Q556  Nick Ainger: Again, we have had correspondence from individual companies who had always understood that the rent that they were paying to the port owner did cover an element for rates. They have told us that the port owners are refusing to offer them any compensation for the rates that have been already paid and they do not seem to be negotiating any significant reduction for future payments either, so they are being hit with a double-whammy. They are being hit by the fact they believe that they have already paid a substantial contribution towards their rates between 2005 to date to the port owners and then they are being hit by the Valuation Office saying that they have got to pay their full rates with effect from April 2005. Talks can go on but at the end of the day they want a clear decision in relation to this back-dating element, and if there is no way that the port owners can be made to compensate in some way, then the only way is to look to the Valuation Office for some form of compensation because at the end of the day—and I will quote you again what Stena Line said: "The Valuation Office did not consult with Stena Line either before the new valuation list came into force or before any of the subsequent actions to alter the list." It goes on to say: "This contrasts with the situation in Scotland where a consultation exercise did take place with port operators and we do not appear to have a problem in Scotland." Thus it is clear that there is a lot of evidence that port operators are being asked to pay twice, that they are being faced with very high increases, and that they were not properly consulted at all, and it came as a bombshell to them when they were informed of the new valuations. I think we need to make some progress.

  Mr Timms: I think we have made some progress in the announcements in the PBR. On this point of the port operators' rateable values, those have reduced from £127 million for England and £8.6 million for Wales to £84 million for England and £7.8 million for Wales, so there has been a significant reduction in the port operators' rateable values. In the case of Hull the figure has gone from £9 million for the port operator before the review down to £3.1 million now. I appreciate the position is going to vary considerably between occupiers, but I would hope that the arrangements would have been set out in a licence agreement between the port operators and their occupiers and that on the basis of those agreements the occupiers may perhaps be able to press their landlords for some adjustments. I hear very clearly what you have said about what is actually happening on the ground and I will draw that to the attention of Jim Fitzpatrick for his discussions with the port operators (which are continuing) but I do not think there is very much more that I can offer or that the Valuation Office Agency is likely to be able to offer beyond the very important step that the Chancellor announced this week.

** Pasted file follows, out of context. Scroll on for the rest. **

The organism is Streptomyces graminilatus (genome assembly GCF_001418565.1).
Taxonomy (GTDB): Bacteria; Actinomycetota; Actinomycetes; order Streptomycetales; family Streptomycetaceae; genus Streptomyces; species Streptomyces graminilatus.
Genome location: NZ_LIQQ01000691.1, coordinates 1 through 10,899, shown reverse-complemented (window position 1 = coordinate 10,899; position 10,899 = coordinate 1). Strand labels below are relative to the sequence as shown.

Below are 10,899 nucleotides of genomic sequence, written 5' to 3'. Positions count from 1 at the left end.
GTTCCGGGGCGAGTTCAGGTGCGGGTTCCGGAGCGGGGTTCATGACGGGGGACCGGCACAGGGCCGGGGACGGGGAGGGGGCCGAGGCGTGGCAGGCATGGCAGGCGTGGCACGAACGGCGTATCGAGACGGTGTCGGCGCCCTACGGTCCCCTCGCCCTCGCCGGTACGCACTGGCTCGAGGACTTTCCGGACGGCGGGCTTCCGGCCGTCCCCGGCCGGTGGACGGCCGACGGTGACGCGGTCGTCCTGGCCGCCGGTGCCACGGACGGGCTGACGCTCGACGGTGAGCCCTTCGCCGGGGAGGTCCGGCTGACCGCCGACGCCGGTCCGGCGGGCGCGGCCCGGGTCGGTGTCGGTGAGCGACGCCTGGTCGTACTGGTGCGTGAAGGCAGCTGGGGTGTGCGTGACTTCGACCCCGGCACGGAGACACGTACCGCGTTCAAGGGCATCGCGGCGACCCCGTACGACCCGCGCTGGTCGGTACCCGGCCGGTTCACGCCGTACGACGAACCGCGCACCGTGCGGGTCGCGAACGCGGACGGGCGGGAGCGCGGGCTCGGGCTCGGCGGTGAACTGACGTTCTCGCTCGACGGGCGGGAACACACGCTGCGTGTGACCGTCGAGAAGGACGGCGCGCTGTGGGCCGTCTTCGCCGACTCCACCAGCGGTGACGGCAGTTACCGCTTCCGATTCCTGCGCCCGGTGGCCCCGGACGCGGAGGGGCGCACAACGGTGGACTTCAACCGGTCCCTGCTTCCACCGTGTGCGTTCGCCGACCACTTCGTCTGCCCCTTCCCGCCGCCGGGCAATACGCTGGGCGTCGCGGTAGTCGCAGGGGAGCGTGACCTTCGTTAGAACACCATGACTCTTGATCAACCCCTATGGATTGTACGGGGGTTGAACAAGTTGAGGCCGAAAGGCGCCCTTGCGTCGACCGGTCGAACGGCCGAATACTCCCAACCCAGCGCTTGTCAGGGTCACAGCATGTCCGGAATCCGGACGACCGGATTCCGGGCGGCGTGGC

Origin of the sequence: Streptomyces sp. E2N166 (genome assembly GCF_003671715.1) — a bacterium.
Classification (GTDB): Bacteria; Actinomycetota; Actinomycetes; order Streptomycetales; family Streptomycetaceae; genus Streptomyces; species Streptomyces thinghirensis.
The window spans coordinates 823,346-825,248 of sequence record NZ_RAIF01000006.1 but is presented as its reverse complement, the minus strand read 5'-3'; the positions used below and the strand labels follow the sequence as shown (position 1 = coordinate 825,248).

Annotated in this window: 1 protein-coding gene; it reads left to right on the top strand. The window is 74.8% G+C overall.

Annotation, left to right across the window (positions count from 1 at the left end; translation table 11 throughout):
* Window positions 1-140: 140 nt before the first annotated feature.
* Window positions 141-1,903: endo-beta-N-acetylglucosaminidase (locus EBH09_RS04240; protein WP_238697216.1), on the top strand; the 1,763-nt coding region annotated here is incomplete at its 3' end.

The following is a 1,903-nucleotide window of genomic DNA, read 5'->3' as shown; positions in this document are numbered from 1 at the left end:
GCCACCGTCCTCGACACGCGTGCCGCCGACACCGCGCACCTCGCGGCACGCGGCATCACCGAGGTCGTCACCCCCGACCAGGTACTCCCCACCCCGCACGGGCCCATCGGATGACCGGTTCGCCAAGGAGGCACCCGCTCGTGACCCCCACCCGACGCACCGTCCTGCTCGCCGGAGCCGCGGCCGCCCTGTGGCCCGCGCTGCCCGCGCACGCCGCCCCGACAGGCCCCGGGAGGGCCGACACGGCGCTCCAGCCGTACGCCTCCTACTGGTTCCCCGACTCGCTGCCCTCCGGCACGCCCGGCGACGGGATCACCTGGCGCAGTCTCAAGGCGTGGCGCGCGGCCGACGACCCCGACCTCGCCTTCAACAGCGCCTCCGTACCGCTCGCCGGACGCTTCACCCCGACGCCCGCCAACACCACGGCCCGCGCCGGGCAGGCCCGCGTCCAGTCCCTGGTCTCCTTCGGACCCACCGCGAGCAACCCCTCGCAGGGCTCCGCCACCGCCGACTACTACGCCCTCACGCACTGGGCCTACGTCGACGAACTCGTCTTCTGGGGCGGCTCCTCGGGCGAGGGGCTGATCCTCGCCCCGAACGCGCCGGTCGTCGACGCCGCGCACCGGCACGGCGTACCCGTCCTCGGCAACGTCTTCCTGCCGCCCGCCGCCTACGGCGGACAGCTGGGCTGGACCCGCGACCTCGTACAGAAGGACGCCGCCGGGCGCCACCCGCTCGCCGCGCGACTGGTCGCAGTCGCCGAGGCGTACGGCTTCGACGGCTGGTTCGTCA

Q557  Nick Ainger: But you accept that there is an issue of natural justice here as well if the port occupiers/the port users, who are the people that actually generate the wealth in those ports, they are the ones that employ people and do the business there and so on, are faced with these huge rises and their landlords, certainly in certain circumstances, do not appear to be prepared to pass on their reductions to their tenants. As you intend to legislate so that the eight-year period can be addressed without interest being applied, can we not address also the issue of the refusal of individual ports to pass on to their tenants the savings that the Valuation Office has given to them?

  Mr Timms: You are suggesting that we should legislate some new obligation on the port operators?

  Q558  Nick Ainger: Indeed.

  Mr Timms: I do not think the legislative opportunity that allows us to stage these payments over eight years would allow us to make the change that you have suggested. I am perfectly happy to have a look at that, but I would not want to encourage the Committee to think that that is something that could readily be done. I do agree that the port operators do have some responsibility here, and I think all that we can really do is press upon them the importance of them fulfilling those obligations because it is not in their interests that their tenants should needlessly be put out of business, which in some cases may be the consequence. However, I would not want to encourage unduly the Committee to think that there is something in legislation that we could quickly do.

  Q559  Nick Ainger: Can you look at that?

  Mr Timms: I am very happy to have a look at it.[7]

  Chairman: Does any other colleague want to ask about ports? Right, let us turn to the Debt Management Office. Sir Peter Viggers?

6   Following the hearing the Committee Secretariat was able to confirm receipt of the note on 5 November. Back

7   Ev 110 Back